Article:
Disability is common in a proportion of patients after anterior cruciate ligament reconstruction (ACL-R). Neuromuscular quadriceps deficits are a hallmark impairment after ACL-R, yet the link between muscle function and disability is not understood.
To evaluate the ability of quadriceps strength and cortical excitability to predict self-reported disability in patients with ACL-R.
Fifteen participants with a history of ACL-R (11 female, 4 male; 172 ± 9.8 cm, 70.4 ± 17.5 kg, 54.4 ± 40.9 mo postsurgery) were included in this study. Corticospinal excitability was assessed using active motor thresholds (AMT), while strength was assessed with maximal voluntary isometric contractions (MVIC). Both voluntary strength and corticospinal excitability were used to predict disability measured with the International Knee Documentation Committee Index (IKDC).
The overall multiple-regression model significantly predicted 66% of the variance in self-reported disability as measured by the IKDC index (R2 = .66, P = .01). Initial imputation of MVIC into the model accounted for 61% (R2 = .61, P = .01) of the variance in IKDC. The subsequent addition of AMT into the model accounted for an insignificant increase of 5% (Δ R2 = .05, P = .19) in the prediction capability of the model.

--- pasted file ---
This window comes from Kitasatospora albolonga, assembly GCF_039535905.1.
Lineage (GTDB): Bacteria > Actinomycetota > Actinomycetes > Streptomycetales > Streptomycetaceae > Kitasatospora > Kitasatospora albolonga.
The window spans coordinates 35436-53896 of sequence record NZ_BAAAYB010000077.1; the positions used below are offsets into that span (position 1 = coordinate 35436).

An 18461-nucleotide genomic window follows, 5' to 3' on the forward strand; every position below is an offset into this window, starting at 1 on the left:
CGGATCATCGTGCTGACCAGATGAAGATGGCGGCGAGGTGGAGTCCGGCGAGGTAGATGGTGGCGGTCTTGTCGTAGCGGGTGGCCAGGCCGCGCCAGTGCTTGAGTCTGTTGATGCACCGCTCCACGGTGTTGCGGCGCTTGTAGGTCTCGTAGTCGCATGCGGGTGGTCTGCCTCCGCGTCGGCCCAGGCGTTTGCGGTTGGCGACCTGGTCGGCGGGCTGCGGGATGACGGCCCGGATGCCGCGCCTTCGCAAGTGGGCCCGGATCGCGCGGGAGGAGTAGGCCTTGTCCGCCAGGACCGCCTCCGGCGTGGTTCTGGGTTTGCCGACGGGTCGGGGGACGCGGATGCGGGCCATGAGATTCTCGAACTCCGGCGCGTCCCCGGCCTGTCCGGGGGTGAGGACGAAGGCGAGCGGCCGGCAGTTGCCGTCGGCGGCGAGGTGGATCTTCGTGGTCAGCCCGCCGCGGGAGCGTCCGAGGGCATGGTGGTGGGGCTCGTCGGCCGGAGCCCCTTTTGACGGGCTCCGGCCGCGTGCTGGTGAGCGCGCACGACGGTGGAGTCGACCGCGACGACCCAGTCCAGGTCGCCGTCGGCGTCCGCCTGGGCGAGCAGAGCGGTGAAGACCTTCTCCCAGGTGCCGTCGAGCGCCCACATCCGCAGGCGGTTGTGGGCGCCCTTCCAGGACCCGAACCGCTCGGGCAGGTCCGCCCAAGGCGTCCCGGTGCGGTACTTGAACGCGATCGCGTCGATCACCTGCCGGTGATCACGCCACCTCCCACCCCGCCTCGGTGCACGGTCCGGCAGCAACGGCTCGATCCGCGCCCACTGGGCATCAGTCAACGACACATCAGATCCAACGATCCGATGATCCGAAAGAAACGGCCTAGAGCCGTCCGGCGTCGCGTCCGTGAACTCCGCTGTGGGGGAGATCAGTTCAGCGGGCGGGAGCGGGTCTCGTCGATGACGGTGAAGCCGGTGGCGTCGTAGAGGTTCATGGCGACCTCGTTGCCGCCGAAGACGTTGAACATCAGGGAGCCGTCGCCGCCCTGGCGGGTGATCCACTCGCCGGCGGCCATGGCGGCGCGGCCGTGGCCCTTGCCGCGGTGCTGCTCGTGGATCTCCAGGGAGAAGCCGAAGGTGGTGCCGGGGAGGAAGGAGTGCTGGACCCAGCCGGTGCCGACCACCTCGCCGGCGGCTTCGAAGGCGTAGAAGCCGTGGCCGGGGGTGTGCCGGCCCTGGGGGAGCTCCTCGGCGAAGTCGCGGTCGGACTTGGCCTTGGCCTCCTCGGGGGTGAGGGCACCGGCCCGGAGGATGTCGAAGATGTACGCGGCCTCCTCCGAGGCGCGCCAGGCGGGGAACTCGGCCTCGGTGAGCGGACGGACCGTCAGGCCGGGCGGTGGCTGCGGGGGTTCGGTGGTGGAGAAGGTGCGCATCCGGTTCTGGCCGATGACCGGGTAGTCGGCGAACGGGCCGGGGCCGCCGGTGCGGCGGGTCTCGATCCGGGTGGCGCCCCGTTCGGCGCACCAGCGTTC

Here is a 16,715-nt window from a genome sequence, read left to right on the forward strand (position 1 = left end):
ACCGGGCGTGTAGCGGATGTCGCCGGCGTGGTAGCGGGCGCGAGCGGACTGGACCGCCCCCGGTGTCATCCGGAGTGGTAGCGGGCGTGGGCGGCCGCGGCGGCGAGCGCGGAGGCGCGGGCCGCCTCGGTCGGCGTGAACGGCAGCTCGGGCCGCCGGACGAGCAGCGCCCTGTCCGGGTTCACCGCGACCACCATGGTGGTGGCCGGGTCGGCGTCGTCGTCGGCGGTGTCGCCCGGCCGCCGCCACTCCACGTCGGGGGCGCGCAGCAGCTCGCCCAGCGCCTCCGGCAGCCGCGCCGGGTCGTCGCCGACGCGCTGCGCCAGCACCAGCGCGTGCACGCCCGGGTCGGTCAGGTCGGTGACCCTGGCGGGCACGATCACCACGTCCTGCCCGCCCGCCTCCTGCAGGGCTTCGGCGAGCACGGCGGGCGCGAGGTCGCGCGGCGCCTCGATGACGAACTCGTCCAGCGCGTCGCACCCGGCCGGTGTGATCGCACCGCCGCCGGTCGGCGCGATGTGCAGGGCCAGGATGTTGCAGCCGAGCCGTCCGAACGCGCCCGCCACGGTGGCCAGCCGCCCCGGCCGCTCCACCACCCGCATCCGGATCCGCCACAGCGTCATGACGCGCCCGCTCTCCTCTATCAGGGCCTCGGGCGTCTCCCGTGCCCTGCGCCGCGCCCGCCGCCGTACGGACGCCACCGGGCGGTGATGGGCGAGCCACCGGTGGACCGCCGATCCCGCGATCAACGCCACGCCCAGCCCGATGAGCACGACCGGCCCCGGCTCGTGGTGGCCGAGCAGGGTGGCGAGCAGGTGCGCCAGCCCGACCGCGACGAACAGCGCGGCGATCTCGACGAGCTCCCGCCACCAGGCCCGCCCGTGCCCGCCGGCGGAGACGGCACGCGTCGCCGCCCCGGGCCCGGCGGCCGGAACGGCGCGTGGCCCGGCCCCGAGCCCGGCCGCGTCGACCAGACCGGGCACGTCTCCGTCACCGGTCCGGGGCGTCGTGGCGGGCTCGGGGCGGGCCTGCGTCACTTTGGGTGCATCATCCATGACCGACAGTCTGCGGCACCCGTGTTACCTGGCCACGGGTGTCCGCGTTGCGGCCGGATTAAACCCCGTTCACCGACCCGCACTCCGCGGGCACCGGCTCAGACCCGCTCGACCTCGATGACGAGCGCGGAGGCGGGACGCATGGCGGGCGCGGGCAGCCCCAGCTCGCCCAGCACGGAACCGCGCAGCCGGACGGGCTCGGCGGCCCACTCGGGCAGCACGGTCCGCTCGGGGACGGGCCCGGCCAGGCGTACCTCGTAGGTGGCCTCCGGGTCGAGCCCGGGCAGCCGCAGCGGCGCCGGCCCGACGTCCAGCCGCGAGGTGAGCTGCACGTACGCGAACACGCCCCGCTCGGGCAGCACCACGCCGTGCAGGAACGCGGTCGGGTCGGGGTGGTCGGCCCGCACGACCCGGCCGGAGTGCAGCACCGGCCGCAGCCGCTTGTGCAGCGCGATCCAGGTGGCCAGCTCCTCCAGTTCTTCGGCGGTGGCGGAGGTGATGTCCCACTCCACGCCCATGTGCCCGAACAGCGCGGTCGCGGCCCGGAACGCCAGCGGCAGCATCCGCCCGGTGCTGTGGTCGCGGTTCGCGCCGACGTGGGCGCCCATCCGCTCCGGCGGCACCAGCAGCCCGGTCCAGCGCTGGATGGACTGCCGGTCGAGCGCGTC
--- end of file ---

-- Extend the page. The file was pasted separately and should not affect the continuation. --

Quadriceps voluntary strength and cortical excitability predicted two-thirds of the variance in disability of patients with ACL-R, with strength accounting for virtually all of the predictive capability of the model.
Pietrosimone, Lepley, Ericksen, and Gribble are with the Dept of Kinesiology, and Levine, the Dept of Orthopaedics, University of Toledo, Toledo, OH.